Writing in the Economic Journal, Astrid Oline Ervik said that the book may be thought provoking, but there is nothing that economists can learn from it. She criticized the book’s authors for not establishing cross country comparability and reliability of IQ scores, for relying on simple bivariate correlations, for not considering or controlling for other hypotheses, and for confusing correlation with causation. Ervik stated, The arguments put forward in the book to justify such comparisons [between the average IQ in different countries and their GDP] seem at best vague and unconvincing. At worst gas appliance manufacturers association, passages in the book appear to be biased and unscientific…The authors fail to present convincing evidence and appear to jump to conclusions. [7]

Some criticisms have focused on the limited number of studies upon which the book is based. The IQ figures are based on 3 different studies, one study in 34 nations, and two studies in 30 nations. There were actual tests for IQ in 81 nations. For 104 nations there were no IQ studies at all and IQ was estimated based on IQ in surrounding nations. [2] The limited number of participants in some studies has also been criticized. A test of 108 9- to 15-year-olds in Barbados, of 50 13- to 16-year-olds in Colombia, of 104 5- to 17-year-olds in Ecuador, of 129 6- to 12-year-olds in Egypt, and of 48 10- to 14-year-olds in Equatorial Guinea, all were taken as measures of national IQ. [3]

Denny Borsboom argued that mainstream contemporary test analysis does not reflect substantial recent developments in the field and bears an uncanny resemblance to the psychometric state of the art as it existed in the 1950s. For example, he argued that IQ and the Wealth of Nations, in order to show that the tests are unbiased, uses gas mileage comparison outdated methodology – if anything, indicative that test bias exists. [10] Girma Berhanu, in an essay review of the book, concentrated on the discussion of Ethiopian Jews. The review criticized the principal assertion of the authors that differences in intelligence, attributed to genetics, account for the gap between rich and poor countries. Berhanu criticized the book as being based in a racist, sexist, and antihuman research tradition and alleged that the low standards of scholarship evident in the book render it largely irrelevant for modern science. [11]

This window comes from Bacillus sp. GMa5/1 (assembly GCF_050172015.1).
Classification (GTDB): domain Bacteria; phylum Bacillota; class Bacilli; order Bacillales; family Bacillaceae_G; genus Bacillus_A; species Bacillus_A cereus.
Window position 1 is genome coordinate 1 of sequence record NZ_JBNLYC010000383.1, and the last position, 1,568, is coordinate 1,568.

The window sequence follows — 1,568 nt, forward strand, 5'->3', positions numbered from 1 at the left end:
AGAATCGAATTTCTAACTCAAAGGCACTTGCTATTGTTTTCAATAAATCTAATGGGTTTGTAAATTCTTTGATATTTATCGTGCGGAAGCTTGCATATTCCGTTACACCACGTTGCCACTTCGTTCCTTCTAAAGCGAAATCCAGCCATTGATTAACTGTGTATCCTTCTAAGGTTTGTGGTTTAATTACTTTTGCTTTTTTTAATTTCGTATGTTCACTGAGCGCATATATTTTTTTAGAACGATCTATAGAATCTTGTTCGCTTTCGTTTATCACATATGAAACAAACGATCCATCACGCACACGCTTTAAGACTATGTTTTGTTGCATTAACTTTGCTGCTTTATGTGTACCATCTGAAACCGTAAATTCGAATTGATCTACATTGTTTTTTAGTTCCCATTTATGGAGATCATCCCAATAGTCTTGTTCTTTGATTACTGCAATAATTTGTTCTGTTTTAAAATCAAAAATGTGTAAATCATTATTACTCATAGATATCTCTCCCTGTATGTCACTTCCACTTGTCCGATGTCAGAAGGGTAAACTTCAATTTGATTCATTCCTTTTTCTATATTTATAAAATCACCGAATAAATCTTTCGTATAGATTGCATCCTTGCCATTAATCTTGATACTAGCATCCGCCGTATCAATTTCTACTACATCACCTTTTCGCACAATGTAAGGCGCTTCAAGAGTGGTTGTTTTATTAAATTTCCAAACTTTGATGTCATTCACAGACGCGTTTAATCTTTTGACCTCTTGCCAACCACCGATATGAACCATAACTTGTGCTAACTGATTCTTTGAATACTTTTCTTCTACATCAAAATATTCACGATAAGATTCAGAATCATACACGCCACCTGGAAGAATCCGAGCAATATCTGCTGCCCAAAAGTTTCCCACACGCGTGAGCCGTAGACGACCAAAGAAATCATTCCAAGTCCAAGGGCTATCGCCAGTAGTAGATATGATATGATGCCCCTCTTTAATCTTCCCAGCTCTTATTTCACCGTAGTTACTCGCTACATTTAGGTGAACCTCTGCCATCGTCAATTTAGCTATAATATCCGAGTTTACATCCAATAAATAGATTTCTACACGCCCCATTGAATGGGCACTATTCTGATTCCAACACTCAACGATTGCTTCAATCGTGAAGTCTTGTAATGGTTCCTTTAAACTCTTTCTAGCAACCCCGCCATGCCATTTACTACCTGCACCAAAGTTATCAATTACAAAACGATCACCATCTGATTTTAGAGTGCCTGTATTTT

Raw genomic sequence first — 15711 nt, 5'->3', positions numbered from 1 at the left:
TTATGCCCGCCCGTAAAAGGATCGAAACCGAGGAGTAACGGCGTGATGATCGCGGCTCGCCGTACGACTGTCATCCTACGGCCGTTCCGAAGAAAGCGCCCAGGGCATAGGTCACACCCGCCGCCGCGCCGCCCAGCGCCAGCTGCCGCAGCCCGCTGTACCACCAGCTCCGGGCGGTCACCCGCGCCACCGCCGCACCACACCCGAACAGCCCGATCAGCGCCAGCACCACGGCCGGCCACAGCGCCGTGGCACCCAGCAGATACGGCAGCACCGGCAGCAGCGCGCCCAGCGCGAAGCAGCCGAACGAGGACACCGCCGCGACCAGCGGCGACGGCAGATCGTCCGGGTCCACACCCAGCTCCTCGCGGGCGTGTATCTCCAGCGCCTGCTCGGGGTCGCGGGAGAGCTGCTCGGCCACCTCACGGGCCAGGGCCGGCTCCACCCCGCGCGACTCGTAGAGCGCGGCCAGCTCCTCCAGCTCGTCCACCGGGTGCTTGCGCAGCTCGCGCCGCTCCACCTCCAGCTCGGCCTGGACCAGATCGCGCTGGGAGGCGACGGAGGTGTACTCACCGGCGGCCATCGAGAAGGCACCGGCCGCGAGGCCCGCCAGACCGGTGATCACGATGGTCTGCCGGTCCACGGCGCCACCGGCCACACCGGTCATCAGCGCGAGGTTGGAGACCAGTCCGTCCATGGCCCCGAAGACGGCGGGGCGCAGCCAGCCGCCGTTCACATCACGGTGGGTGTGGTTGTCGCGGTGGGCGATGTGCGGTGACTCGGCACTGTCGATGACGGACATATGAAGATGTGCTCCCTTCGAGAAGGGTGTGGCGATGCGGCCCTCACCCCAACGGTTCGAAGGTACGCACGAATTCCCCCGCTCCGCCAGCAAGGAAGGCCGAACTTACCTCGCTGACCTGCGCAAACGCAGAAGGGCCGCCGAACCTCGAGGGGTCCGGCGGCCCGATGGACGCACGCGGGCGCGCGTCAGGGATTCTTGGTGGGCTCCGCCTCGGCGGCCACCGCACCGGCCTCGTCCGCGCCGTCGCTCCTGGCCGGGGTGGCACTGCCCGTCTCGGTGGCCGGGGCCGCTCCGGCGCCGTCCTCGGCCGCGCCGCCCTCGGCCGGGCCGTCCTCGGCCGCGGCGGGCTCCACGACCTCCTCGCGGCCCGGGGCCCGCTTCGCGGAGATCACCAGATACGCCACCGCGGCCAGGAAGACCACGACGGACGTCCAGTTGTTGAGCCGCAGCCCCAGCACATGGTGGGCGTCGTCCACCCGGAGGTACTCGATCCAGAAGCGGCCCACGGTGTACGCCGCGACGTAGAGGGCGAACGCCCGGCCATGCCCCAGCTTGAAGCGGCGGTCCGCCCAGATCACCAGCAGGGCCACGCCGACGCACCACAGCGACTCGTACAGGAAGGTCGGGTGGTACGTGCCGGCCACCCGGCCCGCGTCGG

In addition, some people have argued that Lynn deliberately ignored samples or studies that found higher IQs in sub-Saharan Africa, and only used data that provided especially low IQs. For example, in one study from Nigeria that involved seven samples, Lynn only used 4 gases in the atmosphere results from the two lowest scoring samples. Lynn did not provide an explanation about why the 5 highest scoring samples were ignored. [12] Impact on psychology [ edit ]

In 2006, Lynn and Vanhanen followed IQ and the Wealth wireless electricity how it works of Nations with their book IQ and Global Inequality, which contained additional data and analyses, but the same general conclusions as the earlier book. Discussing both books, Earl Hunt writes that although Lynn and Vanhanen’s methodology and conclusions are questionable, they deserve credit for raising important questions about international IQ comparisons. Hunt writes that Lynn and Vanhanen are correct that national IQs correlate strongly with measures of social well-being, but they are unjustified in their rejection of the idea that national IQs could change as a result of improved education. [13] See also [ edit ]